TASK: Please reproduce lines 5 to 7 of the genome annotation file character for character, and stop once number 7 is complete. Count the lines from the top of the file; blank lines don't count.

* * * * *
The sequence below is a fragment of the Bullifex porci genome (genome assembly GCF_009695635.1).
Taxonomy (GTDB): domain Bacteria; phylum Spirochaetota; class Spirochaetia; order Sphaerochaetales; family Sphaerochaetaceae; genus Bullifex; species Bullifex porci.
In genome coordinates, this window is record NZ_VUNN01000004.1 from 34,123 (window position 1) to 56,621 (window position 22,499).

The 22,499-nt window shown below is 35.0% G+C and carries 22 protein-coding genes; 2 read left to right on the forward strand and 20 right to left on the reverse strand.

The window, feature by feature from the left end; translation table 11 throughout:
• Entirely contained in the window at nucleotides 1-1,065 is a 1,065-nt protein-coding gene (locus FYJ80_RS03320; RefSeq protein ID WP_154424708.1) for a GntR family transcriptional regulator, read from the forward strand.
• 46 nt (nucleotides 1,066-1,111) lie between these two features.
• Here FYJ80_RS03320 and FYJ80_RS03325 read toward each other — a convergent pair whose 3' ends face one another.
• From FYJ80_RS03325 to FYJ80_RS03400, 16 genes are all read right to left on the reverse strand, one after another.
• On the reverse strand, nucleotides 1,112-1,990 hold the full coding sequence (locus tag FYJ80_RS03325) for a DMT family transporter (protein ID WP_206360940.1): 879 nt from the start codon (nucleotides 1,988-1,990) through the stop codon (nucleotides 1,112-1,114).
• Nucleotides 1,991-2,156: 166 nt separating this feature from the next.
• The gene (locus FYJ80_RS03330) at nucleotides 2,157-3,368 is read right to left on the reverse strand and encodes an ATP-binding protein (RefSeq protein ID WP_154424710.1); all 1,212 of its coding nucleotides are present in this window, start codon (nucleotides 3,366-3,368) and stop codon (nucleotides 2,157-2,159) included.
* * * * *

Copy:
The window, feature by feature from the left end; translation table 11 throughout:
• Entirely contained in the window at nucleotides 1-1,065 is a 1,065-nt protein-coding gene (locus FYJ80_RS03320; RefSeq protein ID WP_154424708.1) for a GntR family transcriptional regulator, read from the forward strand.
• 46 nt (nucleotides 1,066-1,111) lie between these two features.